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Crimson Connection Welcomes OU’s New International Students

Last week, the University of Oklahoma welcomed its new class of international students, who arrived in Norman with great excitement. On Wednesday August 15th, the students attended their first gathering on campus, the stage of New International Student Orientation experience (NISO) entitled “Crimson Connection.” This year’s class is comprised of 450 students from over 80 countries, including 185 exchange students, 63 Davis United World College scholars, and over 100 graduate students.

Early Wednesday morning, the Oklahoma Memorial Union was abuzz with NISO peer mentors — OU students who volunteer to lead small groups throughout the Crimson Connection program, and to continue to mentor these students during their first semester. Within each group, students and two peer mentors participate in team-building activities, have Q&A time, and spend the day learning from various speakers about campus resources, managing culture shock, and succeeding in the college classroom.

“Crimson Connection is most international students’ first chance to get connected to the OU community and to learn about the resources that are available to them on campus,” explains Mary Beth Polk, Senior International Programs Coordinator at OU. “The goals of the day are to help students meet new friends, learn about on-campus resources, and to ultimately build community and help ease their adjustment.”

Sarah Keen, a sophomore and first-time NISO peer mentor, expressed excitement Wednesday morning at the prospect of meeting new students from around the world. “I’m from a very small town, and it’s not very diverse there at all,” she said. “I really like being able to connect with people who are from different cultures, and being able to broaden my worldview.”

Another first-year mentor, Will Hanson-Regan, shared Keen’s excitement as he set up for the days events in Beaird Lounge. “I like meeting new people in general,” he said. “This summer I went to France, and so I was kind of on the other side of things. I really enjoyed our guide and we became good friends. So I wanted to give back what I experienced.”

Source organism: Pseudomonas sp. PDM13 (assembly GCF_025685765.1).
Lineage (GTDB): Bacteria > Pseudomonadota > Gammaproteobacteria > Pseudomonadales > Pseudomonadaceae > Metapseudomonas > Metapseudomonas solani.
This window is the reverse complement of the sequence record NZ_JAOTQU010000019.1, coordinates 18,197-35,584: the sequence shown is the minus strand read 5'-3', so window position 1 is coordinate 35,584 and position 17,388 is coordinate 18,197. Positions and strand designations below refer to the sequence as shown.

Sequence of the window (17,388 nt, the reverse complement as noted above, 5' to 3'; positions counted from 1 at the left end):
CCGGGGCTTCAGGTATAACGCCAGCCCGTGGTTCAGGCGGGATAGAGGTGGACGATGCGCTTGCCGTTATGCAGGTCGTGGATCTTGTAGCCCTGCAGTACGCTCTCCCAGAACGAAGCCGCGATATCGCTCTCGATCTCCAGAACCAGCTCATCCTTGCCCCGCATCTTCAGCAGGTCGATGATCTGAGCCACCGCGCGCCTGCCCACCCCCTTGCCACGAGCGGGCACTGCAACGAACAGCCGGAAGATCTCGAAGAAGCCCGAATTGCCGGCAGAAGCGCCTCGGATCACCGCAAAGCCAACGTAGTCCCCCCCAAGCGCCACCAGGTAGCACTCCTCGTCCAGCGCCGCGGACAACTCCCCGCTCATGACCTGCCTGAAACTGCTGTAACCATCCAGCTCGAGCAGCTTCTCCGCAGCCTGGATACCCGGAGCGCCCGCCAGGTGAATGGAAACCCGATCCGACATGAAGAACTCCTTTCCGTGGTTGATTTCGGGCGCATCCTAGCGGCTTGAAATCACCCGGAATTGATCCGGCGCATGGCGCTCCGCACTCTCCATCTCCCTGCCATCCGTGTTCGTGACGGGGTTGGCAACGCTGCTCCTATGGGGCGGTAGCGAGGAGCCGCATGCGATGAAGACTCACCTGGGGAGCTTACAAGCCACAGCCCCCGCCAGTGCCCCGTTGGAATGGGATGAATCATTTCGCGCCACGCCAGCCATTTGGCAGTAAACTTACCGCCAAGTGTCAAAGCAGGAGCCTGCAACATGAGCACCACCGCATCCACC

Each Crimson Connection group is assigned a team name to help them learn about campus, i.e. Team Farzaneh Hall, Team Owen Field or Team Lindsey Street. They begin with “ice breaker” activities and create a team cheer. Once they’ve sufficiently bonded and come out of their shells, they navigate their day of learning together — having lots of fun along the way.

Peer mentors, Polk explains, are a vital part of International students’ first-semester experience. “Peer mentors are new students’ lifeline for getting involved and getting to know the campus,” she says. “They stay in contact with them, create events, and strategize ways for new international students to feel part of the OU community from their first day on campus. It’s a really rewarding program and I enjoy seeing it grow each semester.”

For Joaquim Amorim, a senior international student from Angola, being a NISO mentor is his way of returning the support he received as a freshman. “I know that coming to a new place, you can kind of get lost sometimes,” he says. “You need a guide, someone who has already experienced it, to show you around and help you navigate and find resources.”

Amorim notes that mentoring is also a great way to develop strong leadership skills and meet people from many different cultures. His own NISO orientation still resonates with him three years later. “It was so memorable,” he says. “I made a lot of friends that I’m still in contact with today. Some of them, we’re going to graduate together.”

Amorim, Keen and Hanson-Regan all shared the same goal for their small mentor groups: to make students feel welcome. “It must be very difficult for them. They come here and there are so many differences and so many new things that they’ve never experienced,” Keen says. “It’s important to be there for them and help them to become accustomed to our special little school.”

Amorim, who spent the morning circulating the room with the ease and purpose of an experienced mentor, put it even more simply: “I want to approach them, talk to them and tell them ‘you are home.’”

For more information on Crimson Connection and volunteering as a NISO mentor, visit the NISO experience website.

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